# PharmPK Discussion - Covariates...

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• On 22 Sep 1999 at 22:32:46, "Dale Bikin, Pharm.D." (daleb.aaa.samaritan.edu) sent the message
`I have a number of patients that receive between 2-4 doses of drugand generally have only 2 blood levels obtained for each patient. Iwant to generate a population model and evaluate covariate impact onthe model parameters (clearance and volume). I would include changedcovariate values for each dose, but do I include the covariate valuefor each dose if it remains unchanged?DaleDale Bikin, Pharm.D.Good Samaritan Regional Medical Center1111 E. McDowell, Phoenix, AZ  85006daleb.aaa.samaritan.edu`
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• On 26 Sep 1999 at 23:07:40, ml11439.aaa.goodnet.com (Michael J. Leibold) sent the message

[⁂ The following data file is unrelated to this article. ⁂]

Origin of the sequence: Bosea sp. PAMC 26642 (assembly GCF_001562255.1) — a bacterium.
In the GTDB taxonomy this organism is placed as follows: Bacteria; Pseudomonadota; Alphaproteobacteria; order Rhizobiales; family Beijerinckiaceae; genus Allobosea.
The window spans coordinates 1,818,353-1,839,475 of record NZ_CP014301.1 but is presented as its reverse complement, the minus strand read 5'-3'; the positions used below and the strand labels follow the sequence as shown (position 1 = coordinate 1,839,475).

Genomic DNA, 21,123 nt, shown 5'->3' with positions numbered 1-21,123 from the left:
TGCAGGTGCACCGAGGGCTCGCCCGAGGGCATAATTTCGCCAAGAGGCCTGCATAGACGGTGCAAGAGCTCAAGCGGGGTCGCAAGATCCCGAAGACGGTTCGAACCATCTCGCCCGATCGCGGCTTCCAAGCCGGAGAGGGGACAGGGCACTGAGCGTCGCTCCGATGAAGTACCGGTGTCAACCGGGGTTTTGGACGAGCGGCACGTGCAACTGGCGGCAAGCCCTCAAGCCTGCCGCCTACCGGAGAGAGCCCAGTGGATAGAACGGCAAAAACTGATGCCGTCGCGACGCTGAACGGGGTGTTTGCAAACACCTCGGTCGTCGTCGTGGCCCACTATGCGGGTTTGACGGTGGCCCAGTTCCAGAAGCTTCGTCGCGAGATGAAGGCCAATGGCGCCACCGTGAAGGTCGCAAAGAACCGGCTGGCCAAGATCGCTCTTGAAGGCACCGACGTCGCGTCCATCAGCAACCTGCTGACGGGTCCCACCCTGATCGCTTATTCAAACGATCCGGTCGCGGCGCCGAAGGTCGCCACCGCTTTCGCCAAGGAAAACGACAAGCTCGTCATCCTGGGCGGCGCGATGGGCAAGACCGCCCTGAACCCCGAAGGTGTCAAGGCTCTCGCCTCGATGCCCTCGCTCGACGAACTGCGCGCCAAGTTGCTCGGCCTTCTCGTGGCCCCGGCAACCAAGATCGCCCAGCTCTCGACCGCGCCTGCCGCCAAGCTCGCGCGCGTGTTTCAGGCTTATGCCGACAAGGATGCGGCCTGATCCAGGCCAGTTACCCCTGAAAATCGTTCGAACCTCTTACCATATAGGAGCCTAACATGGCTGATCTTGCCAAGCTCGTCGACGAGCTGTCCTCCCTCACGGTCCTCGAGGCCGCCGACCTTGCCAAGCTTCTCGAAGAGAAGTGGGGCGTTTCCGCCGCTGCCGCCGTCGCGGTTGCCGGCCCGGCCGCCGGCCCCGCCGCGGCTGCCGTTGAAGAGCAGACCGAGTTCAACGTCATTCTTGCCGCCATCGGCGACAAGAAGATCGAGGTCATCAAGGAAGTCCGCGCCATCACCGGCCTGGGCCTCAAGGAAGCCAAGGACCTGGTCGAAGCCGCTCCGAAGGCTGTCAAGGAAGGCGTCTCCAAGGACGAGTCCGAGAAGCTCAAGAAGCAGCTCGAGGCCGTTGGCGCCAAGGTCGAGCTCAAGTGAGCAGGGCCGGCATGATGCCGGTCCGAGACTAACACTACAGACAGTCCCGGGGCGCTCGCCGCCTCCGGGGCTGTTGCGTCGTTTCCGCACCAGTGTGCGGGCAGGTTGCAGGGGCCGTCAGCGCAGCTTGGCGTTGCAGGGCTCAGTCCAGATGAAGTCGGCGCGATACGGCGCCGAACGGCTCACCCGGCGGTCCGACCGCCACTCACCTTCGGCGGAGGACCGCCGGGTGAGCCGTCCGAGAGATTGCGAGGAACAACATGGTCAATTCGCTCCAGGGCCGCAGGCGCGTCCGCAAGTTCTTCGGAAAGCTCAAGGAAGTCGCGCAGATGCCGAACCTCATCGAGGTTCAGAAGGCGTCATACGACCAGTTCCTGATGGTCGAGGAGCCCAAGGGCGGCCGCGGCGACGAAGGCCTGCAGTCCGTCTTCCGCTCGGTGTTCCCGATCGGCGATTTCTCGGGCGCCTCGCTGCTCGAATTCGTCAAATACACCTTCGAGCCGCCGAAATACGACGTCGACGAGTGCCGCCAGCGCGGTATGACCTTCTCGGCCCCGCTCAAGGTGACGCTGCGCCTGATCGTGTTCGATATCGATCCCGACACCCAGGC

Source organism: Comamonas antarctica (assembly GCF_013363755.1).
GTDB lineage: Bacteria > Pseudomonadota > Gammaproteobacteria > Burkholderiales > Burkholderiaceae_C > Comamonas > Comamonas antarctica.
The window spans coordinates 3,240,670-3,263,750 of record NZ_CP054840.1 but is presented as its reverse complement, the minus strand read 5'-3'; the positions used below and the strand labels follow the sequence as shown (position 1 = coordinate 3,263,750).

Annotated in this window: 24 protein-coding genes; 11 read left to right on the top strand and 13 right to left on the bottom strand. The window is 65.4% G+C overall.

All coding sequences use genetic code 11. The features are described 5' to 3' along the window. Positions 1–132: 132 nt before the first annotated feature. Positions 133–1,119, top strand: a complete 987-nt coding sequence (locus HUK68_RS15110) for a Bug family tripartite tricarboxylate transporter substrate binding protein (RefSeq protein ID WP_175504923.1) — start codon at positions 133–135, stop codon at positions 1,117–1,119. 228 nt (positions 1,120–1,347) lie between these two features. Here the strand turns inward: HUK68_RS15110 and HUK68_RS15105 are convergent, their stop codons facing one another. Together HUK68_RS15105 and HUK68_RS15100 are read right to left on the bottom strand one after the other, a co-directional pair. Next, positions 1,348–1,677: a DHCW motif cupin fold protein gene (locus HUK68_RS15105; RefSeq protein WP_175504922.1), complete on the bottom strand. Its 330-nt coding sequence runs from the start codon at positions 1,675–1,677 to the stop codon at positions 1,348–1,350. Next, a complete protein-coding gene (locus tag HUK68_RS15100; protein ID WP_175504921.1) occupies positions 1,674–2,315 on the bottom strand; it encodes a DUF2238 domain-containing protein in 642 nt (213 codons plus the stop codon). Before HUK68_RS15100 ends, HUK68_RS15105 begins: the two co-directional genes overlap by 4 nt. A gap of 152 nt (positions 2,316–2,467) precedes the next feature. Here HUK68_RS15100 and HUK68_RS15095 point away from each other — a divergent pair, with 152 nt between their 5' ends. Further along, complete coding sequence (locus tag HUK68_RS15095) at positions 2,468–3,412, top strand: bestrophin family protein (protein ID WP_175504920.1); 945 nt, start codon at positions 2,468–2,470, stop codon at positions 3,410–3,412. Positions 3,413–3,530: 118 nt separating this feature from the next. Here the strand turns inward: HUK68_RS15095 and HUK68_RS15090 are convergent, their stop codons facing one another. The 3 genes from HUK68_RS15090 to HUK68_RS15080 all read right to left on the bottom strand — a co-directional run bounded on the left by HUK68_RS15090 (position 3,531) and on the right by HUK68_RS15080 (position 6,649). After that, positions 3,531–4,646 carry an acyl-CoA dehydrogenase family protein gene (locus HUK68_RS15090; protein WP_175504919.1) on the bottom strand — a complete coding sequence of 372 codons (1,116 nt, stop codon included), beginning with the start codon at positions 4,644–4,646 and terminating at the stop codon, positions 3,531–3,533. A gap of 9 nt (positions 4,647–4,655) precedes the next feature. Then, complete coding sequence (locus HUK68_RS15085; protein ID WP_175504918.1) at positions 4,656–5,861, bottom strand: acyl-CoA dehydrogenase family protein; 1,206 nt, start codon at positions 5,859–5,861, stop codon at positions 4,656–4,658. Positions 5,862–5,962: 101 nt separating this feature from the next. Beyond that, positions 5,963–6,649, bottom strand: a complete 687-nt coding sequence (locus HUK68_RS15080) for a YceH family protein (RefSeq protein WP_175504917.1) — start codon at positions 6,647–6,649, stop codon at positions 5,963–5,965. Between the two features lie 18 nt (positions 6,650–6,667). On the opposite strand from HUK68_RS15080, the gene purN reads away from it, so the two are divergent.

`Hello Dale,     Analysis of covariance is a combination of regression analysis withan analysis of variance. Covariance is used when the response variable y,in addition to be affected by treatment, is also linearly related toanother variable x. The textbook "Statistics for Research" by Dowdy,Shirley and Wearden, Stanley and published by Wiley Interscience 1983,gives a brief discussion of the analysis of covariance as combination ofone-way ANOVA and linear regression. In the following example, by virtueof a linear relationhip with Kel, CrCl serves as a covariate in severaltreatment groups studing the effect of the treatments on Kel.     Using Kel as an example, each observation would be modeled as:     Yij= u + alpha(i)  + Beta(Xij - Xave) + epislon(ij)     Yij= observation ij (eg Kel)     Xij= covariate ij  (eg creatinine clearance)     u= overall mean for all studies involving the specified treatments     alpha(i)=the deviation due to the ith treatment after allowance               for the relationship of y to x.(eg Kel= B x CrCl)     Beta= The true common slope of the a regression lines(eg Ke= B x CrCl)     Xave= The average of the covariate observations in the study(eg CrCl)     epsilon(ij)= A random effect of the jth element in the ith treatment                  group.     Note: The above equation could be modified to include the regression           relationship Kel= B x CrCl + a, where there is a Y intercept in           the regression relationship.   By examination of the variances in the Kel in the various treatmentgroups when corrected for the variance caused by the linear relationshipbetween CrCl and Kel, analysis of covariance will find if there isany significant effect of the various treatments on Kel. That is, CrClwould be the covariate in this example for which the ANOVA is adjustedso the treatment effects can be studied.   Also, in this "simple" model an examination of the linear relationshipbetween Kel and creatinine clearance among various treatment groupscould be obtained. The null hypothesis (Ho) would be that the variancesobserved in Kel between groups are not significantly different. If the nullhypothesis is not rejected, than the regression equation for Kel andcreatinine clearance explains the variances in the Kel observed amongthe various treatment groups. If the null hypthesis is rejected, thana separate regression equation for each treatment group should beconsidered. The above statistical model results in a series of ANOVAcalculations in which the treatment and error sum of squares arecompared with an F statistic, to test for a significant differencein variance among the treatment groups.     It appears that this model could entertain multiple linear regressionas well, but the calculations would be more complicated.The aboveANOVA-linear regression analysis could complement the standard ANOVAstatistical analysisof linear regression where regression and residual sum of squares arecompared. However, the above is analysis of covariance since the regressionrelationship (Kel= B x CrCl + a) makes CrCl a covariate of the treatmentgroups.     Sheiner also discusses multivariate responses and population modelsin his paper in Journ of Pharmacokinetics and Biopharm 1984;12(1):93-117.In the multivariate case, the covariances among multiple measured responsesin patients are examined. That is, the covariance between Cp and Curine couldbe examined:     cov(x,y)= E(x-E(x))(y-E(y))     However, I think that the covariance among parameters could alsobe assessed, such as between Cl and Vd.     I hope that this was of some help, but I think that Sheiner's litera-ture and various statistics texts would be the sources you need. There mustbe an abundance of statistical software as well. So, if this doesn't reallyanswer your question, it will at least provide some additional information.       Mike Leibold, PharmD, RPh       ML11439.at.goodnet.com`
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